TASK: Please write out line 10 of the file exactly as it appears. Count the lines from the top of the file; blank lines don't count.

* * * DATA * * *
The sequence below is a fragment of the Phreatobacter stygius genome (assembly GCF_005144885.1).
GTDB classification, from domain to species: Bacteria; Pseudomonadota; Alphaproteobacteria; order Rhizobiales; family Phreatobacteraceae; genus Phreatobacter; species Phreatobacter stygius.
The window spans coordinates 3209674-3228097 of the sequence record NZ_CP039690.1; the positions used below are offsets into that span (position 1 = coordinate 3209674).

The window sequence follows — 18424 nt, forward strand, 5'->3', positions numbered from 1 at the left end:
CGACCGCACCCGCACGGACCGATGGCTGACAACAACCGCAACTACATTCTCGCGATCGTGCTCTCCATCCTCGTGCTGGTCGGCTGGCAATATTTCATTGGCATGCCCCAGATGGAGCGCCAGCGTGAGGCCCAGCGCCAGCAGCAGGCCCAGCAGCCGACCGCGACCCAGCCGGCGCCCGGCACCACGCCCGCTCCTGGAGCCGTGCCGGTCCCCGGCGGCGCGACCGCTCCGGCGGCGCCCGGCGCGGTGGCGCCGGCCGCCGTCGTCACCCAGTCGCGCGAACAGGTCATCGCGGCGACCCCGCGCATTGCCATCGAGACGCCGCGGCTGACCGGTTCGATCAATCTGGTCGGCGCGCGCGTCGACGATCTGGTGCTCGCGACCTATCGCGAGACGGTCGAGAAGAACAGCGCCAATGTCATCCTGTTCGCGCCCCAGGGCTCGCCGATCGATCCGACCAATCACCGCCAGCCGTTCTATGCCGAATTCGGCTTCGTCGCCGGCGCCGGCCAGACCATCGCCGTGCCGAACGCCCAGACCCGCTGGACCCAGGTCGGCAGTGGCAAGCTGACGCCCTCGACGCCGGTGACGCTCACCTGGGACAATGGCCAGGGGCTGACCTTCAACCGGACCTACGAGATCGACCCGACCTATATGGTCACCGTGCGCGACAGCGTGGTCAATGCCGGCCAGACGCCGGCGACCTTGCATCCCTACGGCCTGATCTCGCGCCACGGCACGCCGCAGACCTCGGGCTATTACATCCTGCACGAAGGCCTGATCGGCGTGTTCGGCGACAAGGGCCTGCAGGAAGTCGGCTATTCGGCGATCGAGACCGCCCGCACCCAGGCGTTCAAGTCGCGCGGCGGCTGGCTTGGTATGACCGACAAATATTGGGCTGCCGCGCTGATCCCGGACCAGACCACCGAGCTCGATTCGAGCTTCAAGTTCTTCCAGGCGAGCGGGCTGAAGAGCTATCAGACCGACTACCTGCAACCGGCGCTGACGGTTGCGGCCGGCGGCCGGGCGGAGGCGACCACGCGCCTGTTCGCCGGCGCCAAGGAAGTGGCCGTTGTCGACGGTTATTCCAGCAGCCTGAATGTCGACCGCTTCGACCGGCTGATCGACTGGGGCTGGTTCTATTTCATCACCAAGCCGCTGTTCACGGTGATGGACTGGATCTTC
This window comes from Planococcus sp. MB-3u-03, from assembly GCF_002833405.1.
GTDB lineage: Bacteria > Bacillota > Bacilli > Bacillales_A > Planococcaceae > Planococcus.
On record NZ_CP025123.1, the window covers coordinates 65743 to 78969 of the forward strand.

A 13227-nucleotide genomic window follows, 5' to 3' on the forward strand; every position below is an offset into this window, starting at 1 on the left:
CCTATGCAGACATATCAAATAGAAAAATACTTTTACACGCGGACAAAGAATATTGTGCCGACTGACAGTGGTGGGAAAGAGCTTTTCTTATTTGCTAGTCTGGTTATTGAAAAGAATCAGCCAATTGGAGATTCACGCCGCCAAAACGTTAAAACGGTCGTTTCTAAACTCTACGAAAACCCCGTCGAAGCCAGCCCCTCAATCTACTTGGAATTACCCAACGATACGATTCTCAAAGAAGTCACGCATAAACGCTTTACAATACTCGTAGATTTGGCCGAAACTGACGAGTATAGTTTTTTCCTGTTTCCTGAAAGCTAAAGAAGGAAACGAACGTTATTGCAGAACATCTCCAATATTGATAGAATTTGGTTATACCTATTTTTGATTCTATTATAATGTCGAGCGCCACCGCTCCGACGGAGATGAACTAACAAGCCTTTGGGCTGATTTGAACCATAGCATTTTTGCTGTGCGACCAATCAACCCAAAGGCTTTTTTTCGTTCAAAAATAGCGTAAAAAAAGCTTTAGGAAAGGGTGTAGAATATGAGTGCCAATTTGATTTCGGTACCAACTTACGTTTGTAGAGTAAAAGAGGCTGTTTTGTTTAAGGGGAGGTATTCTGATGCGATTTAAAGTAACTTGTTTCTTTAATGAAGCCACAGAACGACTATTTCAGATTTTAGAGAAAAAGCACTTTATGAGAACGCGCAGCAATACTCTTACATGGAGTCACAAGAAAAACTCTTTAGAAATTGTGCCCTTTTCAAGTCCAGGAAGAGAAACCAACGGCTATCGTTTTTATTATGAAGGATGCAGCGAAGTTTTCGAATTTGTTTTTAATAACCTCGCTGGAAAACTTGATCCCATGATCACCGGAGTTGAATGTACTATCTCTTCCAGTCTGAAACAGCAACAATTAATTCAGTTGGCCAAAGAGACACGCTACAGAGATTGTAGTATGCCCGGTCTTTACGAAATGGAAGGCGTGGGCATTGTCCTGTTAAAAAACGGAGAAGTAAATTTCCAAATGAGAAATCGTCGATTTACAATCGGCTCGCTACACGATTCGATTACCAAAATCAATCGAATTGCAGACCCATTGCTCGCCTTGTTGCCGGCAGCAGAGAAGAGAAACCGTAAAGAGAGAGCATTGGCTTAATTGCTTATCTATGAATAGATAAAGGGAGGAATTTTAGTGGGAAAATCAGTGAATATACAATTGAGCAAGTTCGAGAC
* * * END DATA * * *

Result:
CCTATGCAGACATATCAAATAGAAAAATACTTTTACACGCGGACAAAGAATATTGTGCCGACTGACAGTGGTGGGAAAGAGCTTTTCTTATTTGCTAGTCTGGTTATTGAAAAGAATCAGCCAATTGGAGATTCACGCCGCCAAAACGTTAAAACGGTCGTTTCTAAACTCTACGAAAACCCCGTCGAAGCCAGCCCCTCAATCTACTTGGAATTACCCAACGATACGATTCTCAAAGAAGTCACGCATAAACGCTTTACAATACTCGTAGATTTGGCCGAAACTGACGAGTATAGTTTTTTCCTGTTTCCTGAAAGCTAAAGAAGGAAACGAACGTTATTGCAGAACATCTCCAATATTGATAGAATTTGGTTATACCTATTTTTGATTCTATTATAATGTCGAGCGCCACCGCTCCGACGGAGATGAACTAACAAGCCTTTGGGCTGATTTGAACCATAGCATTTTTGCTGTGCGACCAATCAACCCAAAGGCTTTTTTTCGTTCAAAAATAGCGTAAAAAAAGCTTTAGGAAAGGGTGTAGAATATGAGTGCCAATTTGATTTCGGTACCAACTTACGTTTGTAGAGTAAAAGAGGCTGTTTTGTTTAAGGGGAGGTATTCTGATGCGATTTAAAGTAACTTGTTTCTTTAATGAAGCCACAGAACGACTATTTCAGATTTTAGAGAAAAAGCACTTTATGAGAACGCGCAGCAATACTCTTACATGGAGTCACAAGAAAAACTCTTTAGAAATTGTGCCCTTTTCAAGTCCAGGAAGAGAAACCAACGGCTATCGTTTTTATTATGAAGGATGCAGCGAAGTTTTCGAATTTGTTTTTAATAACCTCGCTGGAAAACTTGATCCCATGATCACCGGAGTTGAATGTACTATCTCTTCCAGTCTGAAACAGCAACAATTAATTCAGTTGGCCAAAGAGACACGCTACAGAGATTGTAGTATGCCCGGTCTTTACGAAATGGAAGGCGTGGGCATTGTCCTGTTAAAAAACGGAGAAGTAAATTTCCAAATGAGAAATCGTCGATTTACAATCGGCTCGCTACACGATTCGATTACCAAAATCAATCGAATTGCAGACCCATTGCTCGCCTTGTTGCCGGCAGCAGAGAAGAGAAACCGTAAAGAGAGAGCATTGGCTTAATTGCTTATCTATGAATAGATAAAGGGAGGAATTTTAGTGGGAAAATCAGTGAATATACAATTGAGCAAGTTCGAGAC